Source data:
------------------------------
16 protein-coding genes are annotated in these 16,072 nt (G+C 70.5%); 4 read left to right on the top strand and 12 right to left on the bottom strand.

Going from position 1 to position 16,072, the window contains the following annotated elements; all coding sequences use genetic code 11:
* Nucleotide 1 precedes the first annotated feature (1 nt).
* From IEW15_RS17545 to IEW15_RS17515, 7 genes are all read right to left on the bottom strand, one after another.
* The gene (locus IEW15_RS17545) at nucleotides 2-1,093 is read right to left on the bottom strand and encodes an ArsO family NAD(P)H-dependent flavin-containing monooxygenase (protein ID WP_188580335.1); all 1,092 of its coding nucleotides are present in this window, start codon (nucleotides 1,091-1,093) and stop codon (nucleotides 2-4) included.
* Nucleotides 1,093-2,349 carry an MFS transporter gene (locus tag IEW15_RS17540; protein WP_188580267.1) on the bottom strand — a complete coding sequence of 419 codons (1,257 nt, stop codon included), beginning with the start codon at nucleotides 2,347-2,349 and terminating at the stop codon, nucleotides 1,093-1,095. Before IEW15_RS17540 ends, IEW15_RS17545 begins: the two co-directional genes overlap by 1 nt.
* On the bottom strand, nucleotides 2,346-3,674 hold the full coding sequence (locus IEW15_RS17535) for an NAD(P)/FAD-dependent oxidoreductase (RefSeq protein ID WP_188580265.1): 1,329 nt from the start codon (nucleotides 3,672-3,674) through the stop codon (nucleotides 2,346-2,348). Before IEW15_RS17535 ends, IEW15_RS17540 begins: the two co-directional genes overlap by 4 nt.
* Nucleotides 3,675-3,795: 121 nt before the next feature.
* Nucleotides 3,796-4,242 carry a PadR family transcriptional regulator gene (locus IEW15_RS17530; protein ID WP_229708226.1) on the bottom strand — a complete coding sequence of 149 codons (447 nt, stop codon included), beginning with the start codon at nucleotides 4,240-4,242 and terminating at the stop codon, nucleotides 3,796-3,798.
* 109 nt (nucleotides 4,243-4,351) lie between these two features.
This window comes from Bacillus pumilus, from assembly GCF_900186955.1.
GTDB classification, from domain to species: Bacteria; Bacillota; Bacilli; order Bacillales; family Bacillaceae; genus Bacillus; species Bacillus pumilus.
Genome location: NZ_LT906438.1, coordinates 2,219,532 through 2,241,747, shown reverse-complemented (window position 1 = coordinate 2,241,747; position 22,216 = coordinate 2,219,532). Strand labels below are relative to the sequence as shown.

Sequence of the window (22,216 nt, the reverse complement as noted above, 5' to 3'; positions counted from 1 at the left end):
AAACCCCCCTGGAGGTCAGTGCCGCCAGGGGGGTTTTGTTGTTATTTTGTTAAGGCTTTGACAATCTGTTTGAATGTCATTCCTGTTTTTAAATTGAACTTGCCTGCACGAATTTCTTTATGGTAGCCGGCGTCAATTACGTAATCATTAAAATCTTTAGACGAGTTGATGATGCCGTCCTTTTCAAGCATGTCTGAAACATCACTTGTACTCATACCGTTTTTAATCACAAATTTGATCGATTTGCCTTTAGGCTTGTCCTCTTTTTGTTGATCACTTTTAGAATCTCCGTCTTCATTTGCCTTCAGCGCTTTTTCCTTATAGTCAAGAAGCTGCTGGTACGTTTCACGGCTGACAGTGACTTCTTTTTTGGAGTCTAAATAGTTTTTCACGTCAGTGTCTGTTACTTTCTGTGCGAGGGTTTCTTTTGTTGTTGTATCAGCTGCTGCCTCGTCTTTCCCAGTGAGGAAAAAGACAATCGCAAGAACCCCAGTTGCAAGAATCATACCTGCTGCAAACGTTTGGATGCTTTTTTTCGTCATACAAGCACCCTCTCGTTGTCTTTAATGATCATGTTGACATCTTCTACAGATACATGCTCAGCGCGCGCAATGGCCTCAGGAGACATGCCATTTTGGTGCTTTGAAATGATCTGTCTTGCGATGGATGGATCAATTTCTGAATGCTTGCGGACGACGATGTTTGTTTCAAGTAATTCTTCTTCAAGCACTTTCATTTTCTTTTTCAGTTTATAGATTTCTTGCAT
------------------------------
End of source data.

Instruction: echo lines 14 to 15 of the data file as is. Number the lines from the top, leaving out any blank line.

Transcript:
Sequence of the window (22,216 nt, the reverse complement as noted above, 5' to 3'; positions counted from 1 at the left end):
AAACCCCCCTGGAGGTCAGTGCCGCCAGGGGGGTTTTGTTGTTATTTTGTTAAGGCTTTGACAATCTGTTTGAATGTCATTCCTGTTTTTAAATTGAACTTGCCTGCACGAATTTCTTTATGGTAGCCGGCGTCAATTACGTAATCATTAAAATCTTTAGACGAGTTGATGATGCCGTCCTTTTCAAGCATGTCTGAAACATCACTTGTACTCATACCGTTTTTAATCACAAATTTGATCGATTTGCCTTTAGGCTTGTCCTCTTTTTGTTGATCACTTTTAGAATCTCCGTCTTCATTTGCCTTCAGCGCTTTTTCCTTATAGTCAAGAAGCTGCTGGTACGTTTCACGGCTGACAGTGACTTCTTTTTTGGAGTCTAAATAGTTTTTCACGTCAGTGTCTGTTACTTTCTGTGCGAGGGTTTCTTTTGTTGTTGTATCAGCTGCTGCCTCGTCTTTCCCAGTGAGGAAAAAGACAATCGCAAGAACCCCAGTTGCAAGAATCATACCTGCTGCAAACGTTTGGATGCTTTTTTTCGTCATACAAGCACCCTCTCGTTGTCTTTAATGATCATGTTGACATCTTCTACAGATACATGCTCAGCGCGCGCAATGGCCTCAGGAGACATGCCATTTTGGTGCTTTGAAATGATCTGTCTTGCGATGGATGGATCAATTTCTGAATGCTTGCGGACGACGATGTTTGTTTCAAGTAATTCTTCTTCAAGCACTTTCATTTTCTTTTTCAGTTTATAGATTTCTTGCAT